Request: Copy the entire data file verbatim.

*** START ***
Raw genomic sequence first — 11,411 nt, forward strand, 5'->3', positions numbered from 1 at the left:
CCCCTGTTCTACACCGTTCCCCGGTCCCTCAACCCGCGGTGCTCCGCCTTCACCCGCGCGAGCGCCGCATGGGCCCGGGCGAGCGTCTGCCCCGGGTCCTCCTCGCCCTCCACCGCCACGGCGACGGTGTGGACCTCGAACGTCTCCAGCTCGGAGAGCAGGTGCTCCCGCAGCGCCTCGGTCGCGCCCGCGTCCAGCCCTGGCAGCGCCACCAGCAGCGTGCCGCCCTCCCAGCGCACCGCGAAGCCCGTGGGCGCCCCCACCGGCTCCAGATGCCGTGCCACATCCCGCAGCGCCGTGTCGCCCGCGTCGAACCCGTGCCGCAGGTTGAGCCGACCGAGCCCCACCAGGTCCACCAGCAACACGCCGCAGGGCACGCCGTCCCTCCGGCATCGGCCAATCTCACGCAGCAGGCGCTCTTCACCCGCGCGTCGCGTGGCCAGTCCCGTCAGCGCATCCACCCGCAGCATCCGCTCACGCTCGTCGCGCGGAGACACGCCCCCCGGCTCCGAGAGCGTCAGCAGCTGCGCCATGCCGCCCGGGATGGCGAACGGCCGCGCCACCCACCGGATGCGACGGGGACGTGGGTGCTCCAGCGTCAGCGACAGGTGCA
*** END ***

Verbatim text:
Raw genomic sequence first — 11,411 nt, forward strand, 5'->3', positions numbered from 1 at the left:
CCCCTGTTCTACACCGTTCCCCGGTCCCTCAACCCGCGGTGCTCCGCCTTCACCCGCGCGAGCGCCGCATGGGCCCGGGCGAGCGTCTGCCCCGGGTCCTCCTCGCCCTCCACCGCCACGGCGACGGTGTGGACCTCGAACGTCTCCAGCTCGGAGAGCAGGTGCTCCCGCAGCGCCTCGGTCGCGCCCGCGTCCAGCCCTGGCAGCGCCACCAGCAGCGTGCCGCCCTCCCAGCGCACCGCGAAGCCCGTGGGCGCCCCCACCGGCTCCAGATGCCGTGCCACATCCCGCAGCGCCGTGTCGCCCGCGTCGAACCCGTGCCGCAGGTTGAGCCGACCGAGCCCCACCAGGTCCACCAGCAACACGCCGCAGGGCACGCCGTCCCTCCGGCATCGGCCAATCTCACGCAGCAGGCGCTCTTCACCCGCGCGTCGCGTGGCCAGTCCCGTCAGCGCATCCACCCGCAGCATCCGCTCACGCTCGTCGCGCGGAGACACGCCCCCCGGCTCCGAGAGCGTCAGCAGCTGCGCCATGCCGCCCGGGATGGCGAACGGCCGCGCCACCCACCGGATGCGACGGGGACGTGGGTGCTCCAGCGTCAGCGACAGGTGCA